Lately Liam and I have had some really rough days at homeschool. Mostly its about reading.
No, it's all about reading.
What began as an exciting, rewarding, fun has morphed into something apparently tortuous. During read-aloud time he writhes on the sofa like a fish on a hook, gasping for mercy, begging for release.
How did we get from there to here?
Liam, a 6.5 year-old first grader, loves books and just began learning to read this August. Even at the worst of times if asked he'll affirm, "I want to learn to read". Blending is easy for him. He knows his individual letter sounds and short vowels. We're working on "sound teams" like "ch", "th", "ing", etc. I'm thrilled with his progress and give him plenty of well-deserved praise. So what's going wrong here?
Short answer - the System with a capital "S". Somewhere along the way he got lost. Where once he made spontaneous verbal connections between school tasks and his growing ability to read, now he doesn't seem to see any benefit to our work together. It's not even "our" work, it's my work, my system and he's on the verge of checking out. On Thursday it occurred to me, "I can't make him read aloud" and I wonder if he saw that bit of reality flash across my face as he sat half-upside-down in protest on the sofa. When the student checks out, learning is over folks, OVER. This is not my work, it's his. I think I need to give it back.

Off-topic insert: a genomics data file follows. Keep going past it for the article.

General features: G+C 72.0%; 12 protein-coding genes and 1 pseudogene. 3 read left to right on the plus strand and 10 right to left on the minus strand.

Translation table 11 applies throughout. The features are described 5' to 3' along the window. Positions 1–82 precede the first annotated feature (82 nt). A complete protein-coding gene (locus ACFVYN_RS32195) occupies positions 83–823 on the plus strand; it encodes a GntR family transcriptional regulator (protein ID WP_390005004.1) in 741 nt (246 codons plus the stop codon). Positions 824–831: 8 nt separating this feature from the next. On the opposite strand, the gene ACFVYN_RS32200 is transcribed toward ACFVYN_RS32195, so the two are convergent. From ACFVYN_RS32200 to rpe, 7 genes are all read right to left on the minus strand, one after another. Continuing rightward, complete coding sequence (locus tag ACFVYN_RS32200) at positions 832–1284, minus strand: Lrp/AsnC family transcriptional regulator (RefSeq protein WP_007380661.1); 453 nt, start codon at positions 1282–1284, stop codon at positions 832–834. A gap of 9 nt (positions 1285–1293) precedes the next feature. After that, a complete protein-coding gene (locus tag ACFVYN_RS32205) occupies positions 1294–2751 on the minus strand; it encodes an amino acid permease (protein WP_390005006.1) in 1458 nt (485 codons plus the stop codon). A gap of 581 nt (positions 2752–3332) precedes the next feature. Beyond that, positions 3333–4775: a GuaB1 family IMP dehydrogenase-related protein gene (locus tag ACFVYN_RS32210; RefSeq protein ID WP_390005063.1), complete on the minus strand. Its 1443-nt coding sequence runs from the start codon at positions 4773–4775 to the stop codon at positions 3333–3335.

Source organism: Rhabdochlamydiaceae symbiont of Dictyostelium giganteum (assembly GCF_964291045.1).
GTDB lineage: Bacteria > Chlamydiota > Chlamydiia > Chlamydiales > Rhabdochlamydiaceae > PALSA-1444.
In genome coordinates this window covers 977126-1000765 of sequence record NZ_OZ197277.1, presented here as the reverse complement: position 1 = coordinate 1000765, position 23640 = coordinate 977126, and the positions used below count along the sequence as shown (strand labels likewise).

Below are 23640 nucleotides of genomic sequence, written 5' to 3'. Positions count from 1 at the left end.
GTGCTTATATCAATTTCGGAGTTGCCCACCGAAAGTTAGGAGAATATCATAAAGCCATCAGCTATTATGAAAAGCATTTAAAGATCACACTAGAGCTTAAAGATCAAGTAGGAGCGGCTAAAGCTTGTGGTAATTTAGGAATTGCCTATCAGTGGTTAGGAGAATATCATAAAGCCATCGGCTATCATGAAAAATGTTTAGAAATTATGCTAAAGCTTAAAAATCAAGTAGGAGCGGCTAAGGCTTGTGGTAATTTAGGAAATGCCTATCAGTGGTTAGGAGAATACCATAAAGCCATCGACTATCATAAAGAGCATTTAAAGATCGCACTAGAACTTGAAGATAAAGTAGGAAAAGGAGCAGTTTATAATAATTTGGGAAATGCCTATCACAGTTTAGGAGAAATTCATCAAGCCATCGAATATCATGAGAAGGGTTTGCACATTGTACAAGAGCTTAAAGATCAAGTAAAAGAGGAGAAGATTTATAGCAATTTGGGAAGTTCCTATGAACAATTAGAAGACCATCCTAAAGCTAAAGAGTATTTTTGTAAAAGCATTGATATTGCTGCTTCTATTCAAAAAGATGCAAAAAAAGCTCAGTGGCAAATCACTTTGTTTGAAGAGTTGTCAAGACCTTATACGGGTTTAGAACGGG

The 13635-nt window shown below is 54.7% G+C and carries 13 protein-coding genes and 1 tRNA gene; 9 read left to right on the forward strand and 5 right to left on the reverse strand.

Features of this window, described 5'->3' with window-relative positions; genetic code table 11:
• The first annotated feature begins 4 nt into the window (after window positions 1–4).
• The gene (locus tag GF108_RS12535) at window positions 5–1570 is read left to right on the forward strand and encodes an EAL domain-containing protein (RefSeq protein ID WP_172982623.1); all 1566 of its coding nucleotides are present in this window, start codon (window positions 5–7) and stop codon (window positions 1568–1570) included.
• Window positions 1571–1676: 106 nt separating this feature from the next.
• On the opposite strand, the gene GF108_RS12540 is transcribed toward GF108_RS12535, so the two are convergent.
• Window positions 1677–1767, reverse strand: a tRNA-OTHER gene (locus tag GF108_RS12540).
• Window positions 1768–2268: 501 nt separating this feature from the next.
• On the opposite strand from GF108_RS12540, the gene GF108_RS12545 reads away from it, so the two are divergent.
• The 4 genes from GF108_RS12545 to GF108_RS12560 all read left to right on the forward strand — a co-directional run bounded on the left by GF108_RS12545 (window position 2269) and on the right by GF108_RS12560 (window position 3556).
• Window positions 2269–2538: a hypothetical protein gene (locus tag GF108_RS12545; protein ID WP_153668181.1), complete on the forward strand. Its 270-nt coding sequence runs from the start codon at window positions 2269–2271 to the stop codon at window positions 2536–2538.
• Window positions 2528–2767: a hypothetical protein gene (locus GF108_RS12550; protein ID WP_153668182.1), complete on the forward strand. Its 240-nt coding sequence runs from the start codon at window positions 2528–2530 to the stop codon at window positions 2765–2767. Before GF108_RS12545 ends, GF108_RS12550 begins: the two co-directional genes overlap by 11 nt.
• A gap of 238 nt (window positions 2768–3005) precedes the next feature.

It reminds me, actually, that fall of Aria's first grade year, she too began dreading reading aloud. I decided to give her a break for a few months. When we returned to it in February, she had made such amazing progress! Which just goes to show there are so many ways to become literate. Gosh so many ways! And, just for the record, I do integrate a lot of different practices like copying from a favorite book, team reading, fun workbooks, flip cards, etc. Reading aloud is not the only way we practice, but it is the epicenter of his resistance. And it may have started when we tried to read a book (Fox in Socks) that was beyond his level. Sigh. But I won't beat myself up about that because it could have just as easily (more easily in fact!) have happened if he was enrolled in a traditional school.
This month I plan to shake things up in our homeschool by giving my kids a great deal more freedom in how they spend their "school" time at home. True learning is fueled by genuine interest. And it endures, providing great satisfaction and leading to more and more growth. Personal desire to learn is the most precious commodity in the scheme of education. I've long been influenced by these and other philosophies of child-led learning, but felt unable to imagine how they could work in our home. I'm going to take a shot at marrying those ideas with the expectations of society, our parenting style and the needs of my children. More on that later, if I'm brave.
At the very least, letting Liam hold the reigns for learning to read will ease tension between us. Best case scenario he's re-energized and reconnected with his desire to take hold of this very special milestone. Worst case scenario, he doesn't make any progress for awhile. I can live with that.
In this house, in our family culture, learning-to-read is inevitable. Loving-to-read may not be. That's why this is a risk worth taking.